Production of Monoclonal Antibodies Against IgG Allotypes and Their Use in Dot Immunobinding
IgG heavy chain allotypes, GM, are extremely useful in population genetics and in cases of disputed paternity. Unfortunately, the longstanding shortage of typing reagents hampers the widespread use of GM allotyping. Moreover, the cumbersome hemagglutination inhibition (HAI) method of typing is still generally used: 0, D(+) red cells coated with GM-positive anti-D antibodies are agglutinated by the anti-GM serum; prior addition of a serum sample to the anti-GM serum inhibits the hemagglutination if the test serum contains that particular allotype. Despite its ingenuity, HAI poses several problems: (1) The shelf life of coated red cells is relatively short; thus the cumbersome step of coating must be repeated at frequent intervals. (2) Since human anti-GM sera are scarce and of low titer, a large number of healty individuals need continually to be screened for anti-GM antibodies so that the stock of antisera may not be exhausted. The screening is laborious and presupposes the availability of GM allotyping control sera and anti-D antibodies of various GM specificities which are extremely difficult to obtain from certain racial groups. (3) The occaisional occurrence in serum samples of antibodies to IgG and/or red cell antigens invalidates the HAI test unless they are absorbed by a time-consuming procedure. (4) The HAI test can not be used for the quantitative analysis of GM allotypes. All of these problems are solved by the use of monoclonal antibodies (MAbs) in enzyme-linked immunosorbent assay (ELISA) or dot immunobinding (DIB) (Fletcher et al. 1983; Kishida and Tamaki 1984; Bird et al. 1984; Francois-Gerard and Hoste 1987; Kishida et al. 1988; Weston-Kirkegaard et al. 1988; de Lange et al. 1989).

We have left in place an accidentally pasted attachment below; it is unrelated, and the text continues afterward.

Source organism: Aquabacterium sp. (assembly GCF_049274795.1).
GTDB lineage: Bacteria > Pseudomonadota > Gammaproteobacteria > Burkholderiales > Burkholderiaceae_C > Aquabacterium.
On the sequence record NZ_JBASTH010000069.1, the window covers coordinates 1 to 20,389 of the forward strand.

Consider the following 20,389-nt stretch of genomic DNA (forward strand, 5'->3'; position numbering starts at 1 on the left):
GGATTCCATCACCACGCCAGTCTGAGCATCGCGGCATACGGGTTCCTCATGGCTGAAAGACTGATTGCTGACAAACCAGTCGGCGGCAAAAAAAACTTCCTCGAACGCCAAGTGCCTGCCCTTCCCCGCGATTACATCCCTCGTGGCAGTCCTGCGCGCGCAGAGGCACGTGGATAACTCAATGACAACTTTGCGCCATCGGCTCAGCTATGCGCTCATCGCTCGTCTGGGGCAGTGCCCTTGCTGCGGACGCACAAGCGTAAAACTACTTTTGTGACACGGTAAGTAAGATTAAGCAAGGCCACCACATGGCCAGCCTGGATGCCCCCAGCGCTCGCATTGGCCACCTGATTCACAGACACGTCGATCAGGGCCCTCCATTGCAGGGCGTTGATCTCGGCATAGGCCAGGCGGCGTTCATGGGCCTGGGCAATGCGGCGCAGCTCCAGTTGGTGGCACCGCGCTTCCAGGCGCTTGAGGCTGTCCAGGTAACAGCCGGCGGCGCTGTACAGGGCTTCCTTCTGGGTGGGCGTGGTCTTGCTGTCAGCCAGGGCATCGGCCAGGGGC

KeywordsHydrogen Peroxide Myeloma
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